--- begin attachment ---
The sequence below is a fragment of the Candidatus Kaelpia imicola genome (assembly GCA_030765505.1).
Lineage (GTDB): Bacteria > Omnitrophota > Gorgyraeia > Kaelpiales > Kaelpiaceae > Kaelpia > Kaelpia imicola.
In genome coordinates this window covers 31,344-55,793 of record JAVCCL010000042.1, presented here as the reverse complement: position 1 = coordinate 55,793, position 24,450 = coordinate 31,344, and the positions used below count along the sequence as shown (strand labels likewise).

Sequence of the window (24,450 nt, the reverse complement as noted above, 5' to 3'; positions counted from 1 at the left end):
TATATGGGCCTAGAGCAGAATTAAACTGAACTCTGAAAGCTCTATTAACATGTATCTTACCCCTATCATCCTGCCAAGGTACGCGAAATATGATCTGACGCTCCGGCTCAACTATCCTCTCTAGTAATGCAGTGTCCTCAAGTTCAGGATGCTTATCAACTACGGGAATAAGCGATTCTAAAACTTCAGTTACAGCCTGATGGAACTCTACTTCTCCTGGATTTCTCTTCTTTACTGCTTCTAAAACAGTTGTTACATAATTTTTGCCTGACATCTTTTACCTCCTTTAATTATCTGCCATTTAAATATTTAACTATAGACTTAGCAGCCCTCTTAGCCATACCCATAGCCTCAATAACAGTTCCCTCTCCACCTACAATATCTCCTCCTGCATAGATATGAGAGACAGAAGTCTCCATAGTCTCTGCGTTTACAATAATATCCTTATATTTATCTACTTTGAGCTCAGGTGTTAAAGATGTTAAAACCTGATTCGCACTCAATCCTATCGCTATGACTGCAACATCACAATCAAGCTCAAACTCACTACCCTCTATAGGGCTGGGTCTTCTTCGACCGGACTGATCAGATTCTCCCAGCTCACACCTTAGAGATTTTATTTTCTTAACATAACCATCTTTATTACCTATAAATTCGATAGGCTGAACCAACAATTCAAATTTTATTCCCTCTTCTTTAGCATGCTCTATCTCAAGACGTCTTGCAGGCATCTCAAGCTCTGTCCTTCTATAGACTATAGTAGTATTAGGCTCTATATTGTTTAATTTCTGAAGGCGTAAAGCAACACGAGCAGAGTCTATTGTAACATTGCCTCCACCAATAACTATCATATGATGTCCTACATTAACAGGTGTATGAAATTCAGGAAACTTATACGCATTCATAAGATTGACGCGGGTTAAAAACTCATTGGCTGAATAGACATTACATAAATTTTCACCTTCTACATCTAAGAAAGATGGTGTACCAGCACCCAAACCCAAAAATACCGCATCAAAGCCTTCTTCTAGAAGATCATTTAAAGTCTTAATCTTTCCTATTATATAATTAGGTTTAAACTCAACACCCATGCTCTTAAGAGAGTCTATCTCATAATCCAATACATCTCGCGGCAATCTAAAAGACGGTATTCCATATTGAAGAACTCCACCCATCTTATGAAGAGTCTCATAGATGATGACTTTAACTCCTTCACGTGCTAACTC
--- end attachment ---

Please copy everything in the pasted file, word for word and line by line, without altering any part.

The sequence below is a fragment of the Candidatus Kaelpia imicola genome (assembly GCA_030765505.1).
Lineage (GTDB): Bacteria > Omnitrophota > Gorgyraeia > Kaelpiales > Kaelpiaceae > Kaelpia > Kaelpia imicola.
In genome coordinates this window covers 31,344-55,793 of record JAVCCL010000042.1, presented here as the reverse complement: position 1 = coordinate 55,793, position 24,450 = coordinate 31,344, and the positions used below count along the sequence as shown (strand labels likewise).

Sequence of the window (24,450 nt, the reverse complement as noted above, 5' to 3'; positions counted from 1 at the left end):
TATATGGGCCTAGAGCAGAATTAAACTGAACTCTGAAAGCTCTATTAACATGTATCTTACCCCTATCATCCTGCCAAGGTACGCGAAATATGATCTGACGCTCCGGCTCAACTATCCTCTCTAGTAATGCAGTGTCCTCAAGTTCAGGATGCTTATCAACTACGGGAATAAGCGATTCTAAAACTTCAGTTACAGCCTGATGGAACTCTACTTCTCCTGGATTTCTCTTCTTTACTGCTTCTAAAACAGTTGTTACATAATTTTTGCCTGACATCTTTTACCTCCTTTAATTATCTGCCATTTAAATATTTAACTATAGACTTAGCAGCCCTCTTAGCCATACCCATAGCCTCAATAACAGTTCCCTCTCCACCTACAATATCTCCTCCTGCATAGATATGAGAGACAGAAGTCTCCATAGTCTCTGCGTTTACAATAATATCCTTATATTTATCTACTTTGAGCTCAGGTGTTAAAGATGTTAAAACCTGATTCGCACTCAATCCTATCGCTATGACTGCAACATCACAATCAAGCTCAAACTCACTACCCTCTATAGGGCTGGGTCTTCTTCGACCGGACTGATCAGATTCTCCCAGCTCACACCTTAGAGATTTTATTTTCTTAACATAACCATCTTTATTACCTATAAATTCGATAGGCTGAACCAACAATTCAAATTTTATTCCCTCTTCTTTAGCATGCTCTATCTCAAGACGTCTTGCAGGCATCTCAAGCTCTGTCCTTCTATAGACTATAGTAGTATTAGGCTCTATATTGTTTAATTTCTGAAGGCGTAAAGCAACACGAGCAGAGTCTATTGTAACATTGCCTCCACCAATAACTATCATATGATGTCCTACATTAACAGGTGTATGAAATTCAGGAAACTTATACGCATTCATAAGATTGACGCGGGTTAAAAACTCATTGGCTGAATAGACATTACATAAATTTTCACCTTCTACATCTAAGAAAGATGGTGTACCAGCACCCAAACCCAAAAATACCGCATCAAAGCCTTCTTCTAGAAGATCATTTAAAGTCTTAATCTTTCCTATTATATAATTAGGTTTAAACTCAACACCCATGCTCTTAAGAGAGTCTATCTCATAATCCAATACATCTCGCGGCAATCTAAAAGACGGTATTCCATATTGAAGAACTCCACCCATCTTATGAAGAGTCTCATAGATGATGACTTTAACTCCTTCACGTGCTAACTC